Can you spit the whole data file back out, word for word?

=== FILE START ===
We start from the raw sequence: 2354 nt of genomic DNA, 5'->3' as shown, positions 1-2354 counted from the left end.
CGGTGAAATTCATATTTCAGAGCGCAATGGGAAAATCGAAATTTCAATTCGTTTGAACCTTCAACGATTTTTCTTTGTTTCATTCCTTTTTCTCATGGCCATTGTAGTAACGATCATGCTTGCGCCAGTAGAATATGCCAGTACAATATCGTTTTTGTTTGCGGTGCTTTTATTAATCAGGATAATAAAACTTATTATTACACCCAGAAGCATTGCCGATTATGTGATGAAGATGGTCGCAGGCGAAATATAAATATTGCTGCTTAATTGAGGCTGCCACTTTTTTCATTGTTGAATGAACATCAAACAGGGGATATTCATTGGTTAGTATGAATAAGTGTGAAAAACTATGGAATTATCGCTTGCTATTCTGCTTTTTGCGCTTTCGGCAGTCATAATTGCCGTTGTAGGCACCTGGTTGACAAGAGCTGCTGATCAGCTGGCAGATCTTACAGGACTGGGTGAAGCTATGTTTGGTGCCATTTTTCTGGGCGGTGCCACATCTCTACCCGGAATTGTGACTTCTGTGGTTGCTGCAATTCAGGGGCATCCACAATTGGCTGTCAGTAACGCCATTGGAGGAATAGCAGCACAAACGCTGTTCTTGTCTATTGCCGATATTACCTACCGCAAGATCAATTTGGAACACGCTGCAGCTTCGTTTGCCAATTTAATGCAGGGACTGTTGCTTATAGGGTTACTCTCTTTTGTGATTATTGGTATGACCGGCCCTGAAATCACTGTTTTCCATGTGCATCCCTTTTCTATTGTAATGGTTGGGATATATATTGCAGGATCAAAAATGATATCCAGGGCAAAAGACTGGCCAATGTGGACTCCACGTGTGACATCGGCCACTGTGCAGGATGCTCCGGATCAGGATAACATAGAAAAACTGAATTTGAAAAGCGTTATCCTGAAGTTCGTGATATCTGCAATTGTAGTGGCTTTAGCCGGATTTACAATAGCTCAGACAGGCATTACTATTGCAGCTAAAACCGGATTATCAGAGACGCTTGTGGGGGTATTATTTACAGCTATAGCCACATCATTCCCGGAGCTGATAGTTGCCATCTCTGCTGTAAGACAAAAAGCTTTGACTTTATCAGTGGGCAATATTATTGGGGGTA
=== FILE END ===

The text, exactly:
We start from the raw sequence: 2354 nt of genomic DNA, 5'->3' as shown, positions 1-2354 counted from the left end.
CGGTGAAATTCATATTTCAGAGCGCAATGGGAAAATCGAAATTTCAATTCGTTTGAACCTTCAACGATTTTTCTTTGTTTCATTCCTTTTTCTCATGGCCATTGTAGTAACGATCATGCTTGCGCCAGTAGAATATGCCAGTACAATATCGTTTTTGTTTGCGGTGCTTTTATTAATCAGGATAATAAAACTTATTATTACACCCAGAAGCATTGCCGATTATGTGATGAAGATGGTCGCAGGCGAAATATAAATATTGCTGCTTAATTGAGGCTGCCACTTTTTTCATTGTTGAATGAACATCAAACAGGGGATATTCATTGGTTAGTATGAATAAGTGTGAAAAACTATGGAATTATCGCTTGCTATTCTGCTTTTTGCGCTTTCGGCAGTCATAATTGCCGTTGTAGGCACCTGGTTGACAAGAGCTGCTGATCAGCTGGCAGATCTTACAGGACTGGGTGAAGCTATGTTTGGTGCCATTTTTCTGGGCGGTGCCACATCTCTACCCGGAATTGTGACTTCTGTGGTTGCTGCAATTCAGGGGCATCCACAATTGGCTGTCAGTAACGCCATTGGAGGAATAGCAGCACAAACGCTGTTCTTGTCTATTGCCGATATTACCTACCGCAAGATCAATTTGGAACACGCTGCAGCTTCGTTTGCCAATTTAATGCAGGGACTGTTGCTTATAGGGTTACTCTCTTTTGTGATTATTGGTATGACCGGCCCTGAAATCACTGTTTTCCATGTGCATCCCTTTTCTATTGTAATGGTTGGGATATATATTGCAGGATCAAAAATGATATCCAGGGCAAAAGACTGGCCAATGTGGACTCCACGTGTGACATCGGCCACTGTGCAGGATGCTCCGGATCAGGATAACATAGAAAAACTGAATTTGAAAAGCGTTATCCTGAAGTTCGTGATATCTGCAATTGTAGTGGCTTTAGCCGGATTTACAATAGCTCAGACAGGCATTACTATTGCAGCTAAAACCGGATTATCAGAGACGCTTGTGGGGGTATTATTTACAGCTATAGCCACATCATTCCCGGAGCTGATAGTTGCCATCTCTGCTGTAAGACAAAAAGCTTTGACTTTATCAGTGGGCAATATTATTGGGGGTA